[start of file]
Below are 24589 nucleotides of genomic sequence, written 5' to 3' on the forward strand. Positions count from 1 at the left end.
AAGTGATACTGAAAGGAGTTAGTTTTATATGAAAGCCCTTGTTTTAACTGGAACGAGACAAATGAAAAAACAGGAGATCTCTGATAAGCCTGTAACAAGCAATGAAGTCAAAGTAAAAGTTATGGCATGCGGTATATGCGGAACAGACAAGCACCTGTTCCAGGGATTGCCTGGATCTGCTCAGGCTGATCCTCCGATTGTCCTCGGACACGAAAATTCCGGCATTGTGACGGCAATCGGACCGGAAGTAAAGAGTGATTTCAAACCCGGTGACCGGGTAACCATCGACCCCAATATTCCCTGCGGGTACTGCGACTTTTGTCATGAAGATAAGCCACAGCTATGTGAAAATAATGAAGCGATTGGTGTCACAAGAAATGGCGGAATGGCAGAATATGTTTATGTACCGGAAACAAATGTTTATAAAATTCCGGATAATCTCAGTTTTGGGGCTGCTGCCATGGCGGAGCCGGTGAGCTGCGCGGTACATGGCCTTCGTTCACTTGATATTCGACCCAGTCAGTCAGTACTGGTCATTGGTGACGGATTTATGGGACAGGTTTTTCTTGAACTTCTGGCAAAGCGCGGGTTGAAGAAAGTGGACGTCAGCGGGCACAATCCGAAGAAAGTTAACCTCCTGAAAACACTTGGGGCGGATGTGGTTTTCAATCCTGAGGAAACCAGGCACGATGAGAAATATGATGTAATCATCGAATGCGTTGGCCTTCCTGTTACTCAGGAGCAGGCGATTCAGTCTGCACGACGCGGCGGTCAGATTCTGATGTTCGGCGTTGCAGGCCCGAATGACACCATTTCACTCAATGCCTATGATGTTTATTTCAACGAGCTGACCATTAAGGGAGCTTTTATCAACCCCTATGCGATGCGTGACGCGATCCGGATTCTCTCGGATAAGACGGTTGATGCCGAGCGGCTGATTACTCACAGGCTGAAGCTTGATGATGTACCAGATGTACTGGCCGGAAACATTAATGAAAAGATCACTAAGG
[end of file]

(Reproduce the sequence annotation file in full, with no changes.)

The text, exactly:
Below are 24589 nucleotides of genomic sequence, written 5' to 3' on the forward strand. Positions count from 1 at the left end.
AAGTGATACTGAAAGGAGTTAGTTTTATATGAAAGCCCTTGTTTTAACTGGAACGAGACAAATGAAAAAACAGGAGATCTCTGATAAGCCTGTAACAAGCAATGAAGTCAAAGTAAAAGTTATGGCATGCGGTATATGCGGAACAGACAAGCACCTGTTCCAGGGATTGCCTGGATCTGCTCAGGCTGATCCTCCGATTGTCCTCGGACACGAAAATTCCGGCATTGTGACGGCAATCGGACCGGAAGTAAAGAGTGATTTCAAACCCGGTGACCGGGTAACCATCGACCCCAATATTCCCTGCGGGTACTGCGACTTTTGTCATGAAGATAAGCCACAGCTATGTGAAAATAATGAAGCGATTGGTGTCACAAGAAATGGCGGAATGGCAGAATATGTTTATGTACCGGAAACAAATGTTTATAAAATTCCGGATAATCTCAGTTTTGGGGCTGCTGCCATGGCGGAGCCGGTGAGCTGCGCGGTACATGGCCTTCGTTCACTTGATATTCGACCCAGTCAGTCAGTACTGGTCATTGGTGACGGATTTATGGGACAGGTTTTTCTTGAACTTCTGGCAAAGCGCGGGTTGAAGAAAGTGGACGTCAGCGGGCACAATCCGAAGAAAGTTAACCTCCTGAAAACACTTGGGGCGGATGTGGTTTTCAATCCTGAGGAAACCAGGCACGATGAGAAATATGATGTAATCATCGAATGCGTTGGCCTTCCTGTTACTCAGGAGCAGGCGATTCAGTCTGCACGACGCGGCGGTCAGATTCTGATGTTCGGCGTTGCAGGCCCGAATGACACCATTTCACTCAATGCCTATGATGTTTATTTCAACGAGCTGACCATTAAGGGAGCTTTTATCAACCCCTATGCGATGCGTGACGCGATCCGGATTCTCTCGGATAAGACGGTTGATGCCGAGCGGCTGATTACTCACAGGCTGAAGCTTGATGATGTACCAGATGTACTGGCCGGAAACATTAATGAAAAGATCACTAAGG